According to Air Marshal Sir Tim Garden, the six Brits died as a result of ‘poor US strategy’. He argues that ‘using hard military firepower to keep the peace, as the USA seems to, is likely to be counterproductive…the US leadership in Iraq has not been very clever…the new US supremo, Paul Bremmer, has made things worse’ (7). According to the Daily Telegraph, senior British military officials urgently want out of Iraq. ‘Britain will not abandon the Americans’, says the Telegraph. ‘But it desperately wants Washington to come up with an exit strategy.’ (8) As it happens, for all the claims about America’s ‘imperial designs’, US forces want out of Iraq too.

Whatever happened to standing shoulder-to-shoulder on Iraq? To the much-heralded ‘coalition of the willing’ led by Britain and America united? Those things might sound nice on paper, in the love-ins between Bush and Blair – but they don’t seem to have cut it in Iraq. It is one thing for Bush and Blair to conjure up solidarity on the White House lawn, but soldiers and commanders need action and direction in order to feel united. Soldiers on the ground need aims and goals, missions and timescales, in order to build up wartime solidarity – all of which have been missing in the mess that is postwar Iraq. Now, as Iraq spins further out of control, Britons and Americans are reduced to squabbling like schoolkids over who screwed up worse, and whether one side is now causing the other to be killed by irate Iraqis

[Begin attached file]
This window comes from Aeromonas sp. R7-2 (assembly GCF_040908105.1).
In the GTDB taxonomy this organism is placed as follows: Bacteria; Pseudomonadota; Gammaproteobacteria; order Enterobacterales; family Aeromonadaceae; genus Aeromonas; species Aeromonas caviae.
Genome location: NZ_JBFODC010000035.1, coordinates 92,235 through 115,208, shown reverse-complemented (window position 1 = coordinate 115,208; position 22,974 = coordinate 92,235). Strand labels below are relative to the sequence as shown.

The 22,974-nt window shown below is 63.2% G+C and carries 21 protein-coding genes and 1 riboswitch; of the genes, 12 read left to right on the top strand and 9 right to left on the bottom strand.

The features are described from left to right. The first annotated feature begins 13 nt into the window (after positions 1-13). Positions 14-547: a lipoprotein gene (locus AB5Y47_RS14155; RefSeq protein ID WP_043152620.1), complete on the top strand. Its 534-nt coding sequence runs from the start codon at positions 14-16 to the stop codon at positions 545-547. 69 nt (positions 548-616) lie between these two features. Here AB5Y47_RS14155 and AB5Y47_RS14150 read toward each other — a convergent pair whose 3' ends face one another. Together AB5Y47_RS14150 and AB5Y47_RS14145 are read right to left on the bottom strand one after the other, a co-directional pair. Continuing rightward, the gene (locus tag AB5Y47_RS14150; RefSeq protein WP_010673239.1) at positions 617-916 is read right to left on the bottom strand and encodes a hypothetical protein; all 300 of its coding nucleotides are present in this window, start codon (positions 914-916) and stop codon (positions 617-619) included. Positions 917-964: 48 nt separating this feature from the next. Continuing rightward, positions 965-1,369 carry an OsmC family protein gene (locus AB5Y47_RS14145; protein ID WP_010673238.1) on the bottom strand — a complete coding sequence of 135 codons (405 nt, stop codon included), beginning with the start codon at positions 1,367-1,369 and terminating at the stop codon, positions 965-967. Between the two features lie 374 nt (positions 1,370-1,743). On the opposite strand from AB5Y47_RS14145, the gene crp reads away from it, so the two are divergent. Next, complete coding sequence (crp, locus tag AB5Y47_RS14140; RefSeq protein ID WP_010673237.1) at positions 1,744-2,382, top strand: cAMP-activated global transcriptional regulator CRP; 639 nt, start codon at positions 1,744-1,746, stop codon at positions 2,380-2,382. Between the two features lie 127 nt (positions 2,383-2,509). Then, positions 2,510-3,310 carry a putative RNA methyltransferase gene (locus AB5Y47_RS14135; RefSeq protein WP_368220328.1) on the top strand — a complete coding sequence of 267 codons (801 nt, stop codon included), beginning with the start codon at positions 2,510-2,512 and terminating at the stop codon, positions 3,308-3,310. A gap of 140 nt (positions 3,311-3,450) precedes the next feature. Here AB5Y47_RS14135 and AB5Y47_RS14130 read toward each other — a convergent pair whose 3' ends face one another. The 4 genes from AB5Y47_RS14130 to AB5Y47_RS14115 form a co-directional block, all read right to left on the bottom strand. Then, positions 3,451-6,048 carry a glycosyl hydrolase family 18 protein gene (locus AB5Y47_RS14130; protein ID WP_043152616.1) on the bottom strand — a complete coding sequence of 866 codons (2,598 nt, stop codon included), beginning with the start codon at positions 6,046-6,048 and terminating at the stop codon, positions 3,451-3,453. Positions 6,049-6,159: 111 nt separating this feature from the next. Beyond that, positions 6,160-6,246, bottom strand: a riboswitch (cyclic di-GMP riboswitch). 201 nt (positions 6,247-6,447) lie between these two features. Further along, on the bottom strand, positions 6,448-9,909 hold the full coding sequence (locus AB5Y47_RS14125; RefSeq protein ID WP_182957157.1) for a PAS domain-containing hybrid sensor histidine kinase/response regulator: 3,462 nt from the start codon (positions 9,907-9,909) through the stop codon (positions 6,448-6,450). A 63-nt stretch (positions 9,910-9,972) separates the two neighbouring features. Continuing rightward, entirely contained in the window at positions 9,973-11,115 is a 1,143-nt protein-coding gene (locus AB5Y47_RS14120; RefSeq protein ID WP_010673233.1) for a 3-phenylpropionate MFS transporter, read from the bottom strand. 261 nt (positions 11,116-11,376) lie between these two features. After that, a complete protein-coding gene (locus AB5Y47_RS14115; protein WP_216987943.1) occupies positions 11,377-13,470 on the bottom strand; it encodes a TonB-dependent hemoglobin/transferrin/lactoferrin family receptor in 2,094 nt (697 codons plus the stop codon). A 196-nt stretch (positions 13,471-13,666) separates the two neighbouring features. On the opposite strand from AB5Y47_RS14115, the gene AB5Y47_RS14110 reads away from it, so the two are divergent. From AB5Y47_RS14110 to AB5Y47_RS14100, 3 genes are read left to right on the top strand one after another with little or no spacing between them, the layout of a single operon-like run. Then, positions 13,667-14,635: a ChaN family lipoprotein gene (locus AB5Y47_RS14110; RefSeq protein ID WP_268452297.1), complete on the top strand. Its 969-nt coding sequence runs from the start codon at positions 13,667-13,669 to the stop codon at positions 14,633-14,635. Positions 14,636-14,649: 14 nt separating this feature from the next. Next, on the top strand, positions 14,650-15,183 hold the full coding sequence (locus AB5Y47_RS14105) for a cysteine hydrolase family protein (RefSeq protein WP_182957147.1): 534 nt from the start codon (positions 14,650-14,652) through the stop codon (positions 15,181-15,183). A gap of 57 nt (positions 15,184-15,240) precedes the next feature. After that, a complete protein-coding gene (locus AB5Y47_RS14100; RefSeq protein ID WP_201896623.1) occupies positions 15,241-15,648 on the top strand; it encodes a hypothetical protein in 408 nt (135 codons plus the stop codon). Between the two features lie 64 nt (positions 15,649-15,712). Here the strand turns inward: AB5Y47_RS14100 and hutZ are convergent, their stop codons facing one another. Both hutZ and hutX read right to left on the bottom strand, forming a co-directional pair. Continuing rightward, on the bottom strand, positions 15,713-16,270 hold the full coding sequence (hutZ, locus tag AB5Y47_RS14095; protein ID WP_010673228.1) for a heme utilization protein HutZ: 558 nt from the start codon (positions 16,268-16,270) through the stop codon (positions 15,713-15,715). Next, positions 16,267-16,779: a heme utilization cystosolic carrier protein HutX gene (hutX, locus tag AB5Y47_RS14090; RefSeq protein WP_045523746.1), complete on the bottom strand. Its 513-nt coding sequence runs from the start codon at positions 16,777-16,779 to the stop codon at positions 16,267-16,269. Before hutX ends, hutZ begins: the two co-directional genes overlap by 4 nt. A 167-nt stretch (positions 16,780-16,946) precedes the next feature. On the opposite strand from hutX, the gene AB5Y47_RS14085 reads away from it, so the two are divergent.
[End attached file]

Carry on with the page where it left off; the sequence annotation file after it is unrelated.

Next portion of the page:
Whatever the inquiry into the six British deaths discovers, it is clear already that some in the British camp blame America and view their US counterparts with increasing suspicion. Some coalition.

Read on:

spiked-issue: War on Iraq

(1) ‘Why Brits have paid price for poor US strategy’, Daily Mirror, 25 June 2003

(2) Death and chaos in Iraq, Guardian, 25 June 2003

(3) Bring the British troops home, Sami Ramadani, Guardian, 26 June 2003

(4) Now it’s the nice guys who are getting hurt, Robert Fisk, New Zealand Herald, 26 June 2003

(5) See Rewriting Basra, by Brendan O’Neill

(6) See Rewriting Basra, by Brendan O’Neill

(7) ‘Why Brits have paid price for poor US strategy’, Daily Mirror, 25 June 2003

(8) British honeymoon ends in bloodshed, Daily Telegraph, 25 June 2003

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Topics World